Tuesday, March 31, 2020

At-home learning #16

Shop (yes!) locally
You can still do a lot of everyday tasks and shopping while stores are closed. And get something yummy when you're bored with your own cooking. Here's a list of Bangor businesses that are doing curbside pickup and/or delivery:

Go to a concert
Numerous orchestras and other music organizations in Europe and the U.S. are offering streaming concerts free. We've posted some of these before, but list is really comprehensive. It's updated frequently. Note that many of the concerts are streamed live, so you'll want to tune in at the right time.

Visit a museum
We've talked about this before, but more and more museums are making their collections available online. Here's another list:

Monday, March 30, 2020

At-home learning #15

Help us help our members!
It looks like we'll be home for another month. Please help us all keep active and happy by sending us suggestions for stay-at-home learning and activities. Use "Email us" form at the side of this page.

Meanwhile, stay Covid-aware:
Much of what we hear is conflicting and confusing. A good source of information is the New York Times, and they've made much of their Covid-19 coverage available for free:

Sunday, March 29, 2020

At-home learning #14

We've hit a milestone: two weeks of at-home learning suggestions. Scroll down (and keep scrolling!) to find over 50 ideas and links for continuing to stretch your brain while hunkering down at home. And more to come!

Find a new place to walk
Tired of the neighborhood? How many places can you think of to take a walk after a short drive, say, within 10 miles of your house? Or even 20 miles? Trails are still muddy, but there are possibilities. Even a different neighborhood in your own town could be fun.

Have a cleaning contest
Challenge your family or friends to see who can come up with the cleanest closet, most empty drawers, most bags for the Salvation Army, or whatever challenge you can think of. We're currently closing in on an embarrassing goal: the most-expired canned good/spices. Current champ: a 2014 bottle of sesame seeds.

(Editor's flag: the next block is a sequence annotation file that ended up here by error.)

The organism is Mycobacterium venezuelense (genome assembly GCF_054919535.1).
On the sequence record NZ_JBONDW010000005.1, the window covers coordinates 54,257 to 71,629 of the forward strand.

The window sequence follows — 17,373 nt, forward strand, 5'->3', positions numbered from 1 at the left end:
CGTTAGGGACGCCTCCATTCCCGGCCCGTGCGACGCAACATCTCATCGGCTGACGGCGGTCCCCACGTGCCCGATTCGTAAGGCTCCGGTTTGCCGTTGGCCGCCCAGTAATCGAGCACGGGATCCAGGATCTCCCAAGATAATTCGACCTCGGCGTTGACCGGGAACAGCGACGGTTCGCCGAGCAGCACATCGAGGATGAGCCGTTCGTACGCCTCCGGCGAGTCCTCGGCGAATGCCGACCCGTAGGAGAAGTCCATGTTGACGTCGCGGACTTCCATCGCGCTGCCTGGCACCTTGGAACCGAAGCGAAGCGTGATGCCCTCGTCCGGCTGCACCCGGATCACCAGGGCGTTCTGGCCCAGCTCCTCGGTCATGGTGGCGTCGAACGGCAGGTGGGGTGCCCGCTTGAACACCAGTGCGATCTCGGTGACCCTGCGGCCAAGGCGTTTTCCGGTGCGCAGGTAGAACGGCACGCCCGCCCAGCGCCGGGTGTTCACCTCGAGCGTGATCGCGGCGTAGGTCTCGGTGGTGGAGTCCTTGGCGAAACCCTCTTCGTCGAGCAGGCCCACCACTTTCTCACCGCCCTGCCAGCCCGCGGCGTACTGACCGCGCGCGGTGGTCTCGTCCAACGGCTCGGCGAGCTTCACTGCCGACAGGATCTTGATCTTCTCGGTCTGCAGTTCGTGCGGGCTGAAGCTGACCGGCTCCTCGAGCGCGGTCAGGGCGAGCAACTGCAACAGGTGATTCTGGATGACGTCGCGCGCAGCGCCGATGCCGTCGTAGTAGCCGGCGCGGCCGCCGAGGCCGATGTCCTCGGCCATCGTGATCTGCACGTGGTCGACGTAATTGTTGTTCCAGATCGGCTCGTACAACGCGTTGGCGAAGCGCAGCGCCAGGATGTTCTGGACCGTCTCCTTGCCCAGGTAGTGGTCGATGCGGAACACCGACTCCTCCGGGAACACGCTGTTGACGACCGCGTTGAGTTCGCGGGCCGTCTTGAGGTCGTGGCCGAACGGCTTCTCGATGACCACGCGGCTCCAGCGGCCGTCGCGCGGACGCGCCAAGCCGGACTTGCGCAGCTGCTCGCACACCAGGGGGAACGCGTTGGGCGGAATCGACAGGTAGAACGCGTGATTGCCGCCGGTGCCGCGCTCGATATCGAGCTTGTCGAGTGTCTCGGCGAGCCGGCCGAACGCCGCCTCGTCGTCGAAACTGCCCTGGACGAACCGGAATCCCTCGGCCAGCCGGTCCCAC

Watch the northern lights
The website https://explore.org/livecams/zen-den/northern-lights-cam lets you watch the aurora borealis from your armchair. Scroll down, but on the way you'll notice lots of other wildlife webcams. Why not check them all out?

See the Japanese cherry blossoms:

And don't forget the virtual museum tours
There are so many!

Saturday, March 28, 2020

At-home learning #13

Have a party:
So you live alone, or with only one or two others? You can still have a great party. Have a theme: international, Hawaiian, costume, English tea, whatever your imagination conjures up. Make some special food. Set a special table. this works best if you can share with others via FaceTime, Zoom, Skype, or just sending photos back and forth. That way you'll be motivated.

Try an art lesson:
OK, you're not Rembrandt. Maybe you can't even draw a straight line. But what better time to fool around with art than now, no one, not even the instructor, can see you? The UMaine Museum of Art is offering free online lessons right now:

Throwback TV fun
Remember "What's My Line?" Every surviving episode (1950-70) is available on YouTube.

Selected other oldie TV is available at http://www.classic-tv.com/watch. Ignore the ads saying "Watch Now" and just click on the one you want. The playback is built into the site.

Be an armchair archivist:
It seems research libraries are looking for volunteers to help them with a variety of chores that can be done at home. If you love books and obscure texts, this may be for you!

Still more ideas:
A lovely, almost-endless list of things to do, categorized by the mood you might be in (creative? cleaning? social?) is at https://www.apartmenttherapy.com/fun-things-to-do-at-home-35003444